Putting Huge Stretches of land between objectives: This isn’t always bad. I had a blast wandering the wastes in Fallout 3, stumbling over strange little areas that aren’t big enough or important enough to be actual locations. I enjoyed the occasion (very) random encounters, even if they weren’t perfect. But in the Zelda series — Twilight Princess and the Wind Waker, specifically — it gets rather tedious. It’s easy to tell what the difference is; in the Zelda games, there’s essentially nothing to see, and nothing interesting to discover. While travelling in Fallout was sometimes an idle activity (something to do), in the Zelda games, it’s a space between activity, and thus drags on the experience of actually interacting with the game.

Adding pointless, mandatory fetch quests: How about adding pointless, mandatory anything? Fetch quests are specifically annoying, but I don’t like doing anything pointless. It’s just obnoxious to be forced to do something that doesn’t matter.

#5. Thou shalt not force repetition on the player
I will admit here that this is the problem that kept me from enjoying God of War — the constant, pointless slog through uninteresting enemies. I realize some people like that, but I didn’t find it all that gratifying. And that’s really the point they’ve made here — people only enjoy repetition they put upon themselves. As soon as you’re required to do it, it’s no longer fun. And that’s a fairly true rule to follow — ultimately, if your players don’t like the greater repetition of their game, they’ll stop (even just for a break), but you’ll really frustrate them by making them complete a kind of task they are bored with to get to a task they like.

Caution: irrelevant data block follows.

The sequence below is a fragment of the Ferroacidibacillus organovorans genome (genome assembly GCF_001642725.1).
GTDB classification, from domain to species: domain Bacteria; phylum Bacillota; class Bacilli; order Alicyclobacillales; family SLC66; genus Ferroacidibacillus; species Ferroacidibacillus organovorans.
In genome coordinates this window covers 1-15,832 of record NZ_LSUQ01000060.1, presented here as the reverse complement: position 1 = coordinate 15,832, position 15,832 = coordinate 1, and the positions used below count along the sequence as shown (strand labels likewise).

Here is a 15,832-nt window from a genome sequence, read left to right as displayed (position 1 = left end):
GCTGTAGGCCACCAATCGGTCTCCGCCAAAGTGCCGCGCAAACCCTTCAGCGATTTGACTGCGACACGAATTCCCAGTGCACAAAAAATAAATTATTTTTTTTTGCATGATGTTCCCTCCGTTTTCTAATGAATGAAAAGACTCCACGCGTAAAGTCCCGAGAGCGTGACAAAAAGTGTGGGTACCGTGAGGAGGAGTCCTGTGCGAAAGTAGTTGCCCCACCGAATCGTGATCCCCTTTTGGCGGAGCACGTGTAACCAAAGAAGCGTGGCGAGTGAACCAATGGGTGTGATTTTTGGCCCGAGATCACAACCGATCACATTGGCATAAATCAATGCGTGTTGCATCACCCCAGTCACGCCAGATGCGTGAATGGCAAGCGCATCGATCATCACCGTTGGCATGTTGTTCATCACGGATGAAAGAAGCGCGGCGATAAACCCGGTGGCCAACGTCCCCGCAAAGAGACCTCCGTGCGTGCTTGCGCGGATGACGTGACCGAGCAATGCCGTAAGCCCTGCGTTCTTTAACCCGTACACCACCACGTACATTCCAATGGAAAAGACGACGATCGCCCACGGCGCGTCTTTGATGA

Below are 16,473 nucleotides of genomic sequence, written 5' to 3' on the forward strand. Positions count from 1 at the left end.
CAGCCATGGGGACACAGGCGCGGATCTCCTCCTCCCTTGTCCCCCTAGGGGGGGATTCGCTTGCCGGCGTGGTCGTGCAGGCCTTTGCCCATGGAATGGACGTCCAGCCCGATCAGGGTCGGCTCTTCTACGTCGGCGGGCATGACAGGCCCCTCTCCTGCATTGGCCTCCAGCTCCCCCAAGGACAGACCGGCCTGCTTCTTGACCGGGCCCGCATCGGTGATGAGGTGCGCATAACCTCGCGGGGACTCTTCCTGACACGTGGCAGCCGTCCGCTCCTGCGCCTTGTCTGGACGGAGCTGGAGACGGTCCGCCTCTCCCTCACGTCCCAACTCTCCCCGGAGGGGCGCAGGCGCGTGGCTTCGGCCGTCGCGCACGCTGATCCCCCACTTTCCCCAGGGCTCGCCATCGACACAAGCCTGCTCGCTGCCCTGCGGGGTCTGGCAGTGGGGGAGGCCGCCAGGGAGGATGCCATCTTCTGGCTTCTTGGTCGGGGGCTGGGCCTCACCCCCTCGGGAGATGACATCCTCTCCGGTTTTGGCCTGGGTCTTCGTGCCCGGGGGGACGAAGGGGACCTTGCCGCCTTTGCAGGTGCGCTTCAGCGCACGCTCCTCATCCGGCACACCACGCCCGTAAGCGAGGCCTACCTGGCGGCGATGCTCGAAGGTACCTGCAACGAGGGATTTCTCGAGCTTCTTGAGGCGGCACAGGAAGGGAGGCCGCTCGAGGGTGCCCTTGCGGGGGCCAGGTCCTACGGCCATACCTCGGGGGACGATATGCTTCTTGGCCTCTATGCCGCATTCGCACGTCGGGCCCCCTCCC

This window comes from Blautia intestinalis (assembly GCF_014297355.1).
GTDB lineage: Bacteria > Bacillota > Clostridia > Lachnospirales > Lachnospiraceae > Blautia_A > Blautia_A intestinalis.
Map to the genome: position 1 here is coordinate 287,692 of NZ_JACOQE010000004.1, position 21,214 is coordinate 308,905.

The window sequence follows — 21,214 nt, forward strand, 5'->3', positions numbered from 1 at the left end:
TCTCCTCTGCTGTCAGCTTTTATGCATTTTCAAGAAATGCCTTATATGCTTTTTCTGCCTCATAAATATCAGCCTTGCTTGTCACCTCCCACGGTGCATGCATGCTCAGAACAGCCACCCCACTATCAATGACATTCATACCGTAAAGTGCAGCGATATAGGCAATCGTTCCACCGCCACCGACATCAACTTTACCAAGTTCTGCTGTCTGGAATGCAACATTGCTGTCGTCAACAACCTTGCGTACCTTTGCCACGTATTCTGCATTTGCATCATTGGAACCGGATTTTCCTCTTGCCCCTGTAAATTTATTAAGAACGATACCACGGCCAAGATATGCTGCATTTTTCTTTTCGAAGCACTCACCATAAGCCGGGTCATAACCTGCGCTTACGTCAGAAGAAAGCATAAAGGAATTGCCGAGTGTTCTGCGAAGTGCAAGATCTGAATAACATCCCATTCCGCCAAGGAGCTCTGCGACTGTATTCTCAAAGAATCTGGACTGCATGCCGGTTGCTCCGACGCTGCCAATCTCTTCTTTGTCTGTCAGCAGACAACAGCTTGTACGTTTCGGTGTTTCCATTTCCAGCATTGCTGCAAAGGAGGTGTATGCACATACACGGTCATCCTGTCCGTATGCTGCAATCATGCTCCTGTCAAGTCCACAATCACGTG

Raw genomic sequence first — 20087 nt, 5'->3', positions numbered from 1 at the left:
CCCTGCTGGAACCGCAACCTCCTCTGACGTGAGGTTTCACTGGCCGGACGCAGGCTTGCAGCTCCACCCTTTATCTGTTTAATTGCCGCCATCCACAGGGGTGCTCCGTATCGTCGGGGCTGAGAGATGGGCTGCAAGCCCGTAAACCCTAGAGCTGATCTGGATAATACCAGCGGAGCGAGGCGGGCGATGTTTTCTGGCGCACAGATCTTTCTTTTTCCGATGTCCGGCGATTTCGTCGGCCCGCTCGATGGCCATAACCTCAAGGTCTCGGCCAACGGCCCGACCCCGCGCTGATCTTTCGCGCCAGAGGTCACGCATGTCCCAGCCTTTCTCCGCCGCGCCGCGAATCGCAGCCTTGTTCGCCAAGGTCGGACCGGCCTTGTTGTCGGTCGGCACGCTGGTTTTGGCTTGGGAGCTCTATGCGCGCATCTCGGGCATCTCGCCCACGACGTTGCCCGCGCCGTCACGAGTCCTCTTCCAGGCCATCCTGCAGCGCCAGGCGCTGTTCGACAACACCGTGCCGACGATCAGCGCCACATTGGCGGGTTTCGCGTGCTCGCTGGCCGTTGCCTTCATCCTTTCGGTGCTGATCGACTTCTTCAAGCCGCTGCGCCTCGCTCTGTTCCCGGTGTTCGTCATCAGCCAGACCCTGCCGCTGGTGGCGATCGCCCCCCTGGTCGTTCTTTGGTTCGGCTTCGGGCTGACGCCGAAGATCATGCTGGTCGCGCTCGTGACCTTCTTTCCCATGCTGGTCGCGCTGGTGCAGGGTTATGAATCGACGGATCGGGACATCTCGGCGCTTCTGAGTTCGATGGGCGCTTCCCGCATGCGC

Now, only of the things the author dislikes here is repetition due to a lack of save points — dying and repeating things because you couldn’t save. This I don’t think applies universally — some of my favorite games are big sticklers on saving, but it’s not being able to save that is the problem — it’s the ability to reload your game that’s troubling. A lot of games have seen a complete breakdown in difficulty because of the nature of their save systems — not a problem if you just want your players to finish the game and have an experience (which is the essential goal of almost all major publishers) but often, being able to repeated reload a game is not a good thing.

When it comes to repetition to save points; I agree we should be able to stop a game whenever we want and resume it. But I’m not sold that most games benefit by letting the player reload infinitely — in a lot of games it leads to sloppy design, sloppy difficulty curves and an unrealistic experience. It’s a feature born of convenience and is often given very little thought in to it’s overall effect. Roguelike games, like Dungeon Crawl and Nethack take advantage of a no-reload save system, encouraging the player to play cautiously. Why do we see no mainstream games that do the same?